|Directed by||Henry Cornelius|
|Produced by||Henry Cornelius|
|Written by||William Rose|
|Music by||Larry Adler|
|Edited by||Clive Donner|
|Distributed by||GDF (UK)
Genevieve is a 1953 British comedy film produced and directed by Henry Cornelius and written by William Rose. It stars John Gregson, Dinah Sheridan, Kenneth More and Kay Kendall as two couples comedically involved in a veteran automobile rally. The themes of the musical score were composed and performed by Larry Adler, and harmonised and orchestrated by composer Graham Whettam who wrote the orchestral scores incorporating Larry Adler's tunes. Dance numbers were added by Eric Rogers.
The comedic tone of Genevieve was established by the following disclaimer at the end of the opening credits:
For their patient co-operation the makers of this film express their thanks to the officers and members of the Veteran Car Club of Great Britain. Any resemblance between the deportment of our characters and any club members is emphatically denied--by the Club.
This was meant to underscore the fact that the actual event portrayed in the film was, as stated in its Official Entry Regulations, "NOT A RACE."
Two veteran cars and their crews participating in the annual London to Brighton Veteran Car Run. Alan McKim (John Gregson), a young barrister, and his wife, Wendy (Dinah Sheridan), drive Genevieve, a 1904 Darracq. Their friend Ambrose Claverhouse (Kenneth More), a brash advertising salesman, his latest girlfriend, fashion model Rosalind Peters (Kay Kendall) and her pet St. Bernard ride in a 1905 Spyker.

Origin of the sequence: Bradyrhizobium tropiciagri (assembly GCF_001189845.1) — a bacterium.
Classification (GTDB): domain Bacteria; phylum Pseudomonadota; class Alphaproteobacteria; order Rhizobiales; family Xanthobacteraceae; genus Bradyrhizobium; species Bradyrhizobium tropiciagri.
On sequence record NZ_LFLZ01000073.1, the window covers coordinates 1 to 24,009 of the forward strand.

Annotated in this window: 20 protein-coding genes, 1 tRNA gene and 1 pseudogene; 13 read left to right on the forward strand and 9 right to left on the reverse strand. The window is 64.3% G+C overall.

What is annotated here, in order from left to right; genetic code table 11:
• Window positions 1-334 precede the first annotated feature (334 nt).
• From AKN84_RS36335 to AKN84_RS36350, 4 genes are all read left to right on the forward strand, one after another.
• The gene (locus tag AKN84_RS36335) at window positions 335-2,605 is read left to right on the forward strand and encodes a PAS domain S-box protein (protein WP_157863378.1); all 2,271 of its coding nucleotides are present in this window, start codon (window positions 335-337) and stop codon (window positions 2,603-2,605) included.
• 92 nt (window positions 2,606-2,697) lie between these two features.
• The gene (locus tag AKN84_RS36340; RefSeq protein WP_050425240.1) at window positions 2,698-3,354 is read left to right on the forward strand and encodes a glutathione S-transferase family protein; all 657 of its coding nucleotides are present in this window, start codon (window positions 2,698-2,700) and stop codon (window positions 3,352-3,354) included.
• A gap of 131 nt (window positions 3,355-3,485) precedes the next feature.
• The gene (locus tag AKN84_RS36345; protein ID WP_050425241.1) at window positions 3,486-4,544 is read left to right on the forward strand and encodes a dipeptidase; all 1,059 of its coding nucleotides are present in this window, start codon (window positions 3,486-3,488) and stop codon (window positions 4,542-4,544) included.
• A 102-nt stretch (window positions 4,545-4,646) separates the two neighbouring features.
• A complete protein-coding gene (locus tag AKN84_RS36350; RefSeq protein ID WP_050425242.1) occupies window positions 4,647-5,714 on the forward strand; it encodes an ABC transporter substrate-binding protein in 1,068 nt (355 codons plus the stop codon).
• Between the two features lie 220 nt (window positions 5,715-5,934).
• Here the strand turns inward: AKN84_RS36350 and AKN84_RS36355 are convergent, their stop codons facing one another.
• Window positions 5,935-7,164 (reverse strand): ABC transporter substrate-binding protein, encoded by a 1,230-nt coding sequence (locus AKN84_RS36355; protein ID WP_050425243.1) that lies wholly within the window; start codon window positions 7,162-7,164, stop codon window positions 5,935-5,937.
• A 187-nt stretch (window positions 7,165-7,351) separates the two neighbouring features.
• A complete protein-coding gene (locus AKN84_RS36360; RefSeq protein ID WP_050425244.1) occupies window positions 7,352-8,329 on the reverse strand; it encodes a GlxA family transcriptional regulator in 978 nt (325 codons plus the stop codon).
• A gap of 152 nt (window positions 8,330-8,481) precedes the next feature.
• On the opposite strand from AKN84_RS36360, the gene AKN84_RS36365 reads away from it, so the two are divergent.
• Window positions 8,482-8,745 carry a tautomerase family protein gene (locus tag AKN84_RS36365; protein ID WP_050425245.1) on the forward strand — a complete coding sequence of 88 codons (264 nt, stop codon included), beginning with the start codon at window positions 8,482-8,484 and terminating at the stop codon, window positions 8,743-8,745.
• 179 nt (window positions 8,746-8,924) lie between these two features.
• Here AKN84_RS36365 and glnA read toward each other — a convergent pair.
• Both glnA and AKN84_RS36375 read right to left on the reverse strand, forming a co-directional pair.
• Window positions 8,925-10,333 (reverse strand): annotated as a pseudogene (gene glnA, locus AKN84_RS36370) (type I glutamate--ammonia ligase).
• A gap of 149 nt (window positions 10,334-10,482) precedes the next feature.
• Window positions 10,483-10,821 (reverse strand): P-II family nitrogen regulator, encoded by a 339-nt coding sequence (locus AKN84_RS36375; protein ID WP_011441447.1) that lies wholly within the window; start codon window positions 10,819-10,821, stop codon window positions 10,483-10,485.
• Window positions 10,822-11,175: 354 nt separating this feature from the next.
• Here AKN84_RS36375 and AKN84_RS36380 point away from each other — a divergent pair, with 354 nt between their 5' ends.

The journey to Brighton goes well for Claverhouse, but the McKims' trip is complicated by several breakdowns, and they arrive very late. As Alan cancelled their accommodation in their usual plush hotel during a fit of pique, they are forced to spend the night in a dingy run-down hotel (with a cameo performance by Joyce Grenfell as the proprietress) leaving Wendy feeling less than pleased.
They finally join Ambrose and Rosalind for after-dinner drinks, but Rosalind gets very drunk, and insists on playing the trumpet with the house band. To the surprise of all, she performs a hot jazz solo before falling fast asleep moments later, to Wendy's great amusement. (Kendall mimes the performance of "Genevieve" to a rendition by jazz trumpeter Kenny Baker.)
Alan and Wendy have an argument over Ambrose's supposed romantic attentions to her, and Alan goes off to the garage to sulk. Whilst working on his car in the middle of the night, Ambrose turns up. Angry words are exchanged and Alan impulsively bets Ambrose £100 that he can beat Ambrose back to London, despite racing not being allowed by the club. Ambrose accepts the bet--"First over Westminster Bridge."
The following morning, despite Rosalind's massive hangover and Wendy's determined disapproval of the whole business, the two crews race back to London. Each driver is determined that his car is the better, come what may, and they both resort to various forms of cheating. Ambrose sabotages Alan's engine, and Alan causes Ambrose to be stopped by the police.
Finally, on the outskirts of London (West Drayton), both cars are stopped by traffic police and the four contestants are publicly warned after Alan and Ambrose come to blows. At Wendy's insistence, they decide to call off the bet and have a party instead. But whilst waiting for the Ye olde Greene Manne public house in Rickmansworth to open, words are exchanged and the bet is on again.